Author: Nicole Krauss
7. "The death of Robert G. Ingersoll, on July 21, 1899, was one of the most widely -- noted events of that year in the civilized world. It was also one of the most widely and profoundly regretted, -- the most deeply deplored. Everywhere, the wisest knew (and the noblest felt) that the cause of humanity had met its greatest loss. To many thousands who realized the intellectual amplitude, the moral heroism and grandeur, the boundless generosity and sympathy, the tenderness and affection, of this incomparable man, his passing was as an intimate and bitter bereavement.Ingersoll was doubtless known, personally and otherwise, to more people than any other American who had not sat in the presidential chair; and, notwithstanding either the number or the wishes of his critics, his death probably brought genuine grief to more hearts than has that of any other individual in our history. Twice before, 'a Nation bowed and wept'; this time, a people."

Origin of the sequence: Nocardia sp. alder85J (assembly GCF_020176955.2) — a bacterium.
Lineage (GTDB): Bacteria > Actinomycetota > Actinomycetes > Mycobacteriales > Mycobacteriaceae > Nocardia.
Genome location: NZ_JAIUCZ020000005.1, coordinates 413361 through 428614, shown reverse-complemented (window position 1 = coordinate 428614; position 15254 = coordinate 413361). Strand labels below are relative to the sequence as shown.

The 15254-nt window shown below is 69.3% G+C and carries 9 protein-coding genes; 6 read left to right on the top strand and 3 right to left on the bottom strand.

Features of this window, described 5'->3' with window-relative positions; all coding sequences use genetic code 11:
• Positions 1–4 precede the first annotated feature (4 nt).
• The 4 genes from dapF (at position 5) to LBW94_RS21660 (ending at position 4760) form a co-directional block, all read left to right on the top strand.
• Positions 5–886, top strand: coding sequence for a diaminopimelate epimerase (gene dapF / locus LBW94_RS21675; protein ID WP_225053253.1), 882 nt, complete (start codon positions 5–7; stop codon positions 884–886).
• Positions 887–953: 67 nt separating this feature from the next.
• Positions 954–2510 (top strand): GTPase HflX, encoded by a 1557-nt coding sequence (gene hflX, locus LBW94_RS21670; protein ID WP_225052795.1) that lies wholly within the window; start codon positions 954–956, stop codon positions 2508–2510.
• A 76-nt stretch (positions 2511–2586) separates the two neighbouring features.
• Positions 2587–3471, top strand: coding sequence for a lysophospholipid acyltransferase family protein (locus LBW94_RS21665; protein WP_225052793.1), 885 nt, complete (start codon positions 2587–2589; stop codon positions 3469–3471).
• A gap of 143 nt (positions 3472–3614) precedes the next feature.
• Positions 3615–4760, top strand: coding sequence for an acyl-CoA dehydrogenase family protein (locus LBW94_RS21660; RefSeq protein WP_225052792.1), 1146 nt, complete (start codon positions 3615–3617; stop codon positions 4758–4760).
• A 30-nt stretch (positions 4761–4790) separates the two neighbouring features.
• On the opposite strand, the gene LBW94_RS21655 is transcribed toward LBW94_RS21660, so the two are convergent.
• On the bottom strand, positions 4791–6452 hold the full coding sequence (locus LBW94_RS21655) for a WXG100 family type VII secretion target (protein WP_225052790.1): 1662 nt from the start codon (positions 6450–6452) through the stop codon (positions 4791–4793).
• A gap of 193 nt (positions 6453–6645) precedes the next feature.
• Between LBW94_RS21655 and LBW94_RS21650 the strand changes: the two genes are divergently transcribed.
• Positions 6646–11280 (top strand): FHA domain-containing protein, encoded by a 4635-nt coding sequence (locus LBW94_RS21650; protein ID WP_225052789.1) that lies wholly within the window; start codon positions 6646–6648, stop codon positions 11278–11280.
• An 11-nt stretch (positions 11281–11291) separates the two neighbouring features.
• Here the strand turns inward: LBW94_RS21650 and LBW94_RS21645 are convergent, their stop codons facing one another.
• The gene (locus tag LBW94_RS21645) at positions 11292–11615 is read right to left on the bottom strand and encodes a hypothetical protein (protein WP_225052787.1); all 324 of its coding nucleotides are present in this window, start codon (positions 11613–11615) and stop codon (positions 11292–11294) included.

Author: Robert G. Ingersoll
8. "We are drawn towards a thing, either because there is some good we are seeking from it, or because we cannot do without it. Sometimes the two motives coincide. Often however they do not. Each is distinct and quite independent. We eat distasteful food, if we have nothing else, because we cannot do otherwise. A moderately greedy man looks out for delicacies, but he can easily do without them. If we have no air we are suffocated, we struggle to get it, not because we expect to get some advantage from it but because we need it. We go in search of sea air without being driven by any necessity, because we like it. In time it often comes about automatically that the second motive takes the place of the first. This is one of the great misfortunes of our race. A man spokes opium in order to attain to a special condition, which he thinks superior; often, as time goes on, the opium reduces him to a miserable condition which he feels to be degrading; but he is no longer able to do without it."
Author: Simone Weil